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obese pet

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By Matthew Kearns, DVM

I can’t tell you how many pet owners arrive at my clinic saying, “both myself and Fluffy suffer from the COVID 15”, with the “COVID 15” referring to weight gain during the pandemic. Remember, it is important to realize that weight gain in pets is as dangerous as weight gain in humans. Here are a few of the diseases associated with obesity in pets: 

Growth abnormalities and arthritis: There is a documented link between overfeeding and growth abnormalities. One study was able to prove that by feeding a group of growing dogs less calories than the control group, the risk of hip dysplasia was reduced by 25%. We are not talking about starving dogs, just not overfeeding. Additionally, the added weight is a burden on already arthritic joints, especially in older pets.

Respiratory Disorders: Severe obesity will lead to respiratory problems in any pedigree or mixed breed. However, brachycephalic breeds (breeds with flat faces) such as Pugs, Boston Terriers, Shih Tzus, Lhasa Apso, English Bulldogs, Pekingese, etc) and cat breeds such as Persians are at a higher risk.  

Pancreatitis and diabetes: Pancreatitis is a serious disease, sometimes life threatening, in dogs and cats just as it is in people and risk increases with obesity. Pancreatitis can damage the insulin- producing cells in the pancreas but experts conclude that insulin resistance is more common in obese pets similar to insulin resistance in obese humans.

Anesthetic risk: Recent studies have shown a 20 to 40% increase in mortality associated with general anesthesia in obese patients. The added fat increases blood pressure and makes it more difficult for the anesthetized patient to breathe on their own under general anesthesia.

Heart failure: Although obesity does not have a direct effect on the development of heart disease or failure, obesity in a pet with a pre-existing heart condition will hasten the progression to heart failure. 

How do we reverse the trend of obesity in our pets? Same as ourselves: eat less, exercise more. However, before radically reducing your pet’s food intake or taking them on a 10-mile run, it would be better to make an appointment with your veterinarian to examine your pet. This way both you and your veterinarian can identify obesity and make sure there is no underlying disease that should be addressed first. Older pets that suffer from obesity could also have an underactive thyroid gland, arthritis, etc.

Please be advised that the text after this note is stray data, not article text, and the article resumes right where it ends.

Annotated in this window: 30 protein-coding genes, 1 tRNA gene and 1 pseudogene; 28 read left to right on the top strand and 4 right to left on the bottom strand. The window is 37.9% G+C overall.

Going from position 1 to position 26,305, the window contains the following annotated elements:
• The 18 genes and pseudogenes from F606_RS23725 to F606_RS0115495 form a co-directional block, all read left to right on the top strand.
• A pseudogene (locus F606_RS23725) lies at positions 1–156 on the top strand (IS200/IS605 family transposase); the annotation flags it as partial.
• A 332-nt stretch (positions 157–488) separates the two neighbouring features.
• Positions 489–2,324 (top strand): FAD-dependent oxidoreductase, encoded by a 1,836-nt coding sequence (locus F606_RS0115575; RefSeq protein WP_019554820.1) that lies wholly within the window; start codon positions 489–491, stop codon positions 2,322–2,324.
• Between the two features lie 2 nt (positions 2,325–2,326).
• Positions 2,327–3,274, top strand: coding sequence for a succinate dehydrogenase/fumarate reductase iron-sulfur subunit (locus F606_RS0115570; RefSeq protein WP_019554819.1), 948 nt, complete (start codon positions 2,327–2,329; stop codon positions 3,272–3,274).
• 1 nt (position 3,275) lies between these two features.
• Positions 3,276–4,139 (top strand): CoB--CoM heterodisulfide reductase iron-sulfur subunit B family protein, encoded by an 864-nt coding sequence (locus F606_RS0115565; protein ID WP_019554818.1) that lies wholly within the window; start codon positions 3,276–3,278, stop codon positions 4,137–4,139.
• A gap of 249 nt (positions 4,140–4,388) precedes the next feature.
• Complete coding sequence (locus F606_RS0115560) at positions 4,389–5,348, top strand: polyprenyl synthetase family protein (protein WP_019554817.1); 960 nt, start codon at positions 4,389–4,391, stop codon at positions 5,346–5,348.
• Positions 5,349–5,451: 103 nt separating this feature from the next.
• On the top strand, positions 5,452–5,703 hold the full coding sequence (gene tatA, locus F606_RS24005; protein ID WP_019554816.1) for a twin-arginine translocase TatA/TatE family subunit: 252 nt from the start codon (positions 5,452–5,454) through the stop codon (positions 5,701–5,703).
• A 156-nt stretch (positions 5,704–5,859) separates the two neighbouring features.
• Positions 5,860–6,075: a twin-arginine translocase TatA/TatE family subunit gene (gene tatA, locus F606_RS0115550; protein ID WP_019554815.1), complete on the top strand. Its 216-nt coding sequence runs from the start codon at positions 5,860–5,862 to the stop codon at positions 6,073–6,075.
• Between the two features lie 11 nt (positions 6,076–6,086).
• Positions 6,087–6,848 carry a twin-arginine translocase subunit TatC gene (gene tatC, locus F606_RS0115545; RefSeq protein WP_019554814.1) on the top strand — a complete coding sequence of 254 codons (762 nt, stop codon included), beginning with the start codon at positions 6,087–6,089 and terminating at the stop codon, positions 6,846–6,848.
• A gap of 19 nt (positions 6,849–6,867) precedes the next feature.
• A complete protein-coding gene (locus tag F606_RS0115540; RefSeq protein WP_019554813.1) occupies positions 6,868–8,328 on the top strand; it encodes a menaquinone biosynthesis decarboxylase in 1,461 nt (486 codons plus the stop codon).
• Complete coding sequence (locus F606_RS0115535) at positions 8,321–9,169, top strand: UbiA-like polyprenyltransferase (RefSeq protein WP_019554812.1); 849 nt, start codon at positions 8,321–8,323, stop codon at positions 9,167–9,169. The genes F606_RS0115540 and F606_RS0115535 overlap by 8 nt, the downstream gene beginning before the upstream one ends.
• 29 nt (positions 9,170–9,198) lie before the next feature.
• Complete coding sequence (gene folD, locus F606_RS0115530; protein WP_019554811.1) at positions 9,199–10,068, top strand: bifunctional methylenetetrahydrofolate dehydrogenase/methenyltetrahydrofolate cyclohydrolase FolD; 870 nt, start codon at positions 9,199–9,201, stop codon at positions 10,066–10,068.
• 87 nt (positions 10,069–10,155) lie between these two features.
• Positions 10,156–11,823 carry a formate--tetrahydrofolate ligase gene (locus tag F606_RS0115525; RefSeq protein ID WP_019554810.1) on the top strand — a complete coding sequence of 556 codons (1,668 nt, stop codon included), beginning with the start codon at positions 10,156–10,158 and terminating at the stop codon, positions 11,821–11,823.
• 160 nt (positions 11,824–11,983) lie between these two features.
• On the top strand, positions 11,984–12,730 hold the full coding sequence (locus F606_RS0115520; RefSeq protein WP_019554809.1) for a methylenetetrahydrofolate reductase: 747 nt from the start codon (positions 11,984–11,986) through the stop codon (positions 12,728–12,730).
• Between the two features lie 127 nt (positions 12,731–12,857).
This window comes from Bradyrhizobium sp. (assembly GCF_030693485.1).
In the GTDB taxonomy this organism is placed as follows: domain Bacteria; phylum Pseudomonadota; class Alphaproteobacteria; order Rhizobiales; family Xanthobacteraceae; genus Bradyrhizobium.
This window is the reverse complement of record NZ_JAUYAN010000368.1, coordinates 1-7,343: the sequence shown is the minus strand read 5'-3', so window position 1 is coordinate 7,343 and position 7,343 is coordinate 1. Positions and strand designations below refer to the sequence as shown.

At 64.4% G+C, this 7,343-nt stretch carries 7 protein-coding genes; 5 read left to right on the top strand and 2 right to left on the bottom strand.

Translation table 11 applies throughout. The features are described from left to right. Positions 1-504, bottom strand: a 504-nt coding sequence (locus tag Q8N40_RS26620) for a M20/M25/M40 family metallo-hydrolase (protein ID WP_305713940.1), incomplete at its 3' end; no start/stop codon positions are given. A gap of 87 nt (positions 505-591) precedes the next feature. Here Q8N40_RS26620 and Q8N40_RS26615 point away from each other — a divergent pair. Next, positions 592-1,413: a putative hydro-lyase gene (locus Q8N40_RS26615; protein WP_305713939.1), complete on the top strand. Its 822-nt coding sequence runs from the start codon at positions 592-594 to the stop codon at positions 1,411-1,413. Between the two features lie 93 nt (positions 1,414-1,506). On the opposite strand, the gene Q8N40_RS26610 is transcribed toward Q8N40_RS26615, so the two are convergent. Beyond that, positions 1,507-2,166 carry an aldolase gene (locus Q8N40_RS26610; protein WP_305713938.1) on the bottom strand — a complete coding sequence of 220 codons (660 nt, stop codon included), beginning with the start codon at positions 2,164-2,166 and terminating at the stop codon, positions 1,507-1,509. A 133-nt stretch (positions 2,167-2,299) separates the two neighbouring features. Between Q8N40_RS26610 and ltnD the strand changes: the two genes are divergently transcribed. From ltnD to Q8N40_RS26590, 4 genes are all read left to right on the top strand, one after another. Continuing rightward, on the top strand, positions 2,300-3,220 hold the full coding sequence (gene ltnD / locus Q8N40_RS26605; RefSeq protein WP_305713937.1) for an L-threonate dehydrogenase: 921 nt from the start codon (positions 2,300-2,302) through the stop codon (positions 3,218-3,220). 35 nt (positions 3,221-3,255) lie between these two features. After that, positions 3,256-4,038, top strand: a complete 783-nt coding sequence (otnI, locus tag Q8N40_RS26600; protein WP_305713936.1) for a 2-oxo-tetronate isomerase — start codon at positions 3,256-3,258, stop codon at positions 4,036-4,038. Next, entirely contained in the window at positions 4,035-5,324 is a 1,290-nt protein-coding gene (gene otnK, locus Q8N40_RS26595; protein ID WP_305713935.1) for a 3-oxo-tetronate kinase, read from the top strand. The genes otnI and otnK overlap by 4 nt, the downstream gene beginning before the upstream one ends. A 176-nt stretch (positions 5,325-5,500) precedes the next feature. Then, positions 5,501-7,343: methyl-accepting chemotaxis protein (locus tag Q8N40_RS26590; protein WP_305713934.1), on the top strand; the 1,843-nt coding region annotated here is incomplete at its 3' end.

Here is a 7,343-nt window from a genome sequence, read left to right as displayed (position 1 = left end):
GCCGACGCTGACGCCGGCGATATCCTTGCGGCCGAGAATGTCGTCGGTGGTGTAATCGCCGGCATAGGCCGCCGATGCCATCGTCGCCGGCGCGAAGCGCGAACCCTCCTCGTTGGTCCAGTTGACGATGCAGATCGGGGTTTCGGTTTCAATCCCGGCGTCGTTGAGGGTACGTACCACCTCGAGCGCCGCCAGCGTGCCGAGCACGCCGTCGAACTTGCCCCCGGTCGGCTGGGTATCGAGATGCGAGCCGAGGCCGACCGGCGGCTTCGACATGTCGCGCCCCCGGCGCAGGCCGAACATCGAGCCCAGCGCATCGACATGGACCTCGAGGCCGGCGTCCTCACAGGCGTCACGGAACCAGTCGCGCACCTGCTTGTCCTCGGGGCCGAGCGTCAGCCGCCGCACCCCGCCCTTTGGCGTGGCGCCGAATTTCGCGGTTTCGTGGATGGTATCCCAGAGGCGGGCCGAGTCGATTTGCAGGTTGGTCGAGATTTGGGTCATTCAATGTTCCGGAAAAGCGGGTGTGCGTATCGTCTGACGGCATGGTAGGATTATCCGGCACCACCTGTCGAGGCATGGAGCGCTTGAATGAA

If your veterinarian feels that your pet is healthy, then you can identify obesity and set realistic goals. Eliminating all the extras (table scraps, extra cookies, treats, rawhides, pig’s ears, etc) are a good start.  These are all empty calories. If that is not working then you may need to cut back on the amount of food, or consider a weight-reducing diet. These diets are available both commercially and through your veterinarian.  

Controlled exercise (short walks at first) not only burns calories but enhances the bond between our pets and ourselves. Cats, especially indoor only cats, can’t go on walks but there are toys that you can play with them. Make sure these toys are not made of material that could be chewed off or fray and potentially form an obstruction.    

So, remember to have your pets eat right and exercise. That is the best way to keep them happy and healthy.  

Dr. Kearns practices veterinary medicine from his Port Jefferson office and is pictured with his son Matthew and his dog Jasmine.